In the little medieval town of Marostica every year at the end of May you can attend the Marostica cherry festival, la festa della ciliegia [chee -lee -EH -jah].
The Marostica cherry was the first Italian cherry to obtain the Igp (PGI) label (in 2002). This means that the peculiar characteristics of this product depend strictly from the geographic area in which it is produced (8 municipalities in the province of Vicenza). The igp disciplinary establish strict rules regulating the whole production system:
- cherry varieties to choose
- growing techniques
- defence against parasites (integrated or organic)
- disposal, before sale, of the fruits with insufficient size (the minimum diameter must be 2.3 cm). But they do not throw them away, they keep them for themselves 😉
The igp logo is a cherry with a rook. Why a chessboard piece? Well, in 1454, two knights asked Taddeo Parisio, governor of Marostica, to marry his daughter. To avoid a duel, the enlightened Parisio decided to organize a live chess game. The winner married the beautiful girl. The loser married the governor’s sister. On the wedding day the governor ordered to the farmers to plant cherry trees in the whole area to celebrate the event.
During the festival this event is remembered by electing the 2 girls who will assume the role of the two brides to be during the live chess game reenactment (in September, every 2 years. Next in September 2018, 2020, 2022, 2024 and so on).
I think there’s nothing as delicious as sweet dark red cherries. The only flaw is the bad tempered weather of this season. May has always been a rainy month but in the last years the weather variability got worse. That day I really wanted to see the cherries market so we decided to leave even if the forecast was not tempting.
Marostica Cherry Festival
The main piazza was full of stalls selling cherries and cherries-related items: jams, liquors, cakes, plus wicker baskets and hats. I guess… useful while picking cherries? It was beautiful to see some ladies weaving the wicker and chatting all along.
On the other side, they were selling plants including cherry trees of course. The plants vendor was directly under the most beautiful balcony of the town. I really appreciate people who put effort and spend time to create such lovely blooming displays (said by one who has no green thumb at all, I always say I have a dark thumb, purtroppo! – unfortunately). So: Complimenti, signora, e grazie! (My compliments, madam, and thank you! – cause I guess the balcony owner is a lady. But I could be wrong, and in this case I apologize). It is thanks to people like you that towns are more beautiful. I think it is the most photographed façade in Marostica, after the castle!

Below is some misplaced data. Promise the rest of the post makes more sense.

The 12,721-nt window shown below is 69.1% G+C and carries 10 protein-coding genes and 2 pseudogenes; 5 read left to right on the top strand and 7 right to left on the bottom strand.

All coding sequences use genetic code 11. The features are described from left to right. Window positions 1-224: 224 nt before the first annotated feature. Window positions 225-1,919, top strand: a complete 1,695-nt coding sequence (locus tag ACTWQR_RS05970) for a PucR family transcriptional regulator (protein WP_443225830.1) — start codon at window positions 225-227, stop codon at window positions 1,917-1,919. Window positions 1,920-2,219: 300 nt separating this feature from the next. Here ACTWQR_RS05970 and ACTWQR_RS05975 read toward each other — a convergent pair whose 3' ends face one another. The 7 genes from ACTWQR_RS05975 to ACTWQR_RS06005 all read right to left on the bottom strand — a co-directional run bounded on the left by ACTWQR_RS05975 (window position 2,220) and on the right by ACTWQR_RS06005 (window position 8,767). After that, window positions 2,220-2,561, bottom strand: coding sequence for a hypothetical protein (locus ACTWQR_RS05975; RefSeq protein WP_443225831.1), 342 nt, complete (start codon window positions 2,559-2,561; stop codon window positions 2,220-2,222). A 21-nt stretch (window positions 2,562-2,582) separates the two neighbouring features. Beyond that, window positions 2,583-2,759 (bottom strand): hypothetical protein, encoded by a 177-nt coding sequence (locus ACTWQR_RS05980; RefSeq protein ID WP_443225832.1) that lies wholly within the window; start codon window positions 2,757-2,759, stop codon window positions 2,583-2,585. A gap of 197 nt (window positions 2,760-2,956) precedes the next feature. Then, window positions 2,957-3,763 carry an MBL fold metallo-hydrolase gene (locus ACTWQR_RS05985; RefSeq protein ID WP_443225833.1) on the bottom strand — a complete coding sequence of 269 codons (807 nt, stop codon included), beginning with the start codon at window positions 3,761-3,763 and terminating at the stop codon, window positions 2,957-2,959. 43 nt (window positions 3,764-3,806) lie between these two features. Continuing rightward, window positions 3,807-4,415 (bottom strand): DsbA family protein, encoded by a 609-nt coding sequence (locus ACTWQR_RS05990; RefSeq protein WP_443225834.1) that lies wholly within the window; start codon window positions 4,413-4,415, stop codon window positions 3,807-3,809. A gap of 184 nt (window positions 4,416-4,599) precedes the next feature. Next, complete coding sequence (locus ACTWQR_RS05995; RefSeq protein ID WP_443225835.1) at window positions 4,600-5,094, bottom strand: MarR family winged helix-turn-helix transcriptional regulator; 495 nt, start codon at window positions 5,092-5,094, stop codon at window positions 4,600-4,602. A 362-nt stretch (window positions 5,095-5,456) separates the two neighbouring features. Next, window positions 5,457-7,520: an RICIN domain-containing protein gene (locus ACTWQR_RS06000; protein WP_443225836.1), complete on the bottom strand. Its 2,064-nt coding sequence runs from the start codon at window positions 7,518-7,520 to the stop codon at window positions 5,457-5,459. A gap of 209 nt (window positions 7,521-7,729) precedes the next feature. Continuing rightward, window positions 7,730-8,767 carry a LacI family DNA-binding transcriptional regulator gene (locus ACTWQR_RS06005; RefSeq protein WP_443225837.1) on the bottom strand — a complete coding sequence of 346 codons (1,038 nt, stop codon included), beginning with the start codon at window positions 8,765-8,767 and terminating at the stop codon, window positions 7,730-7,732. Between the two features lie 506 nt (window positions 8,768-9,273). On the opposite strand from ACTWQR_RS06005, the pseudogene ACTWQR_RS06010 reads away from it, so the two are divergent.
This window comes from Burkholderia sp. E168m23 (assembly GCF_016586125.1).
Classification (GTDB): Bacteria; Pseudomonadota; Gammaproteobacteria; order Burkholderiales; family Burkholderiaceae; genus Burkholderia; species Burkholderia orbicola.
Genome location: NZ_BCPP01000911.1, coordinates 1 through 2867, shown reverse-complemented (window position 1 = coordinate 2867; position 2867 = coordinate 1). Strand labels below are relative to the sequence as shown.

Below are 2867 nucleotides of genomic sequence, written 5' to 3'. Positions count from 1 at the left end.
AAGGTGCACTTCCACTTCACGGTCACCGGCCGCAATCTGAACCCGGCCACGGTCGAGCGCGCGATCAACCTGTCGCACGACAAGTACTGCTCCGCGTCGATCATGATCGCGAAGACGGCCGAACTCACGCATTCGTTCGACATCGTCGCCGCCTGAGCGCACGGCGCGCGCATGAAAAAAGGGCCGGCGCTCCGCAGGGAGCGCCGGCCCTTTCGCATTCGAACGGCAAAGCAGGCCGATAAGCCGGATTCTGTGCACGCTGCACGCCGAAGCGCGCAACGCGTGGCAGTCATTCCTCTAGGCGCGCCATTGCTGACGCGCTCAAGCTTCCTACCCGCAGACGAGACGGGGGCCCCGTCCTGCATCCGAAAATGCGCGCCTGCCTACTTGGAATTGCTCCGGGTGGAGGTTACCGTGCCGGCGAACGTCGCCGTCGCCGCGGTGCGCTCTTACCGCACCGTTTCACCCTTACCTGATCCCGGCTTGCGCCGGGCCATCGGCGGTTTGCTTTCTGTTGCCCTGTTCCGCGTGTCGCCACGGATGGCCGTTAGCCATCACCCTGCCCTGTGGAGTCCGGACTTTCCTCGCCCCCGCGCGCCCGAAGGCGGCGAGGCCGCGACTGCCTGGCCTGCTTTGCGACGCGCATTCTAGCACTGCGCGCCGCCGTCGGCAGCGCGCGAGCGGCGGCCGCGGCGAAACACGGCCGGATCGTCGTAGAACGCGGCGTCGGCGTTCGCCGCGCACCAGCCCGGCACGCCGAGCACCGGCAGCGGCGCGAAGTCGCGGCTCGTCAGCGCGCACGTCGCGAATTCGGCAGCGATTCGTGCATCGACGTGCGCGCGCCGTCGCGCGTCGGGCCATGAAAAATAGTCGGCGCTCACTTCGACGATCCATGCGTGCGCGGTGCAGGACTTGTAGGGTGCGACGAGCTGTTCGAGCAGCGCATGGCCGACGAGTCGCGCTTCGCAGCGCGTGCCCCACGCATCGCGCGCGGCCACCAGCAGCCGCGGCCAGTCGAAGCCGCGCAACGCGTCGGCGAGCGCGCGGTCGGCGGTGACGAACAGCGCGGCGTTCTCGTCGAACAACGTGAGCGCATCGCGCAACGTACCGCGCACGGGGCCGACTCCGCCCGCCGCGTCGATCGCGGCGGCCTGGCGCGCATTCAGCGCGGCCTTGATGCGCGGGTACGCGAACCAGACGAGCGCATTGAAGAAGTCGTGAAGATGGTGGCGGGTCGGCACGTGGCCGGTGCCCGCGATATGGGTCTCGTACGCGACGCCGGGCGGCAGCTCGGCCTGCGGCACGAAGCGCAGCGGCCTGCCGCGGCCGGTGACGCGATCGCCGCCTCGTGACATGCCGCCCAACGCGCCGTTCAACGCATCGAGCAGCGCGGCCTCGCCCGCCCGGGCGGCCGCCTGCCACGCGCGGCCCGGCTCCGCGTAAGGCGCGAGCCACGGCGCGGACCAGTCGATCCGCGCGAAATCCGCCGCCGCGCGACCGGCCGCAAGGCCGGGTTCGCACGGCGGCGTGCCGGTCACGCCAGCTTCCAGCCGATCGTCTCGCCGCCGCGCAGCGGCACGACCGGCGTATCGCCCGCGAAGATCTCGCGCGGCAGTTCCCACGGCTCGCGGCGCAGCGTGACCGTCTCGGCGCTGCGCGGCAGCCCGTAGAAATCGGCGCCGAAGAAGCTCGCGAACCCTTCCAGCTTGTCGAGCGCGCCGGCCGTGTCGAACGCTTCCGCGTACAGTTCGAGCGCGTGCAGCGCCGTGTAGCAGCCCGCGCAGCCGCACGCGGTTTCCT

We stopped under the loggia to eat a panino con salame and a slice of cherry cake (similar to the Italian Easter cake called colomba, dove, but with cherry filling). Then we went to the lower Castle courtyard. In a corner there was a small archery practise area where a kid was trying to hit the target while the two most lively little girls I’ve ever seen disturbed him with shrieks, titters and above all their threatening balloon swords. I saw them stinging also innocent strangers. They were terrible but adorable scoundrels.
On the other side, the cherries market: lines of cherries crates with different shades of red displayed like shining and tempting pearls. You could buy one crate, pay, leave your name on a paper note and come back later to pick it up. The cherries sold outside were cheaper though, but not so beautifully ordered!
Unfortunately, we had just the time to buy some cherries and then a storm started. We decided to go back home, otherwise we would have to wait 3 hours for the girls election. If it would have been a sunny day we would have probably waited strolling, having a gelato at the café, taking pictures… but with such a horrible weather we preferred to leave. We had to stop along the road at some point cause we couldn’t see clearly for the heavy rain.
The next day I saw a picture of the newly elected girls on Facebook. Here it is:
As for me, now I’m home writing and pecking at some cherries sweet as honey. Who knows when I’ll be able to stop? Because, as the Italian adage says: “una ciliegia tira l’altra” [OO -nah chee -lee -EH -jah TEE -rah LAHL -trah], a cherry leads to another (cause they are addictive).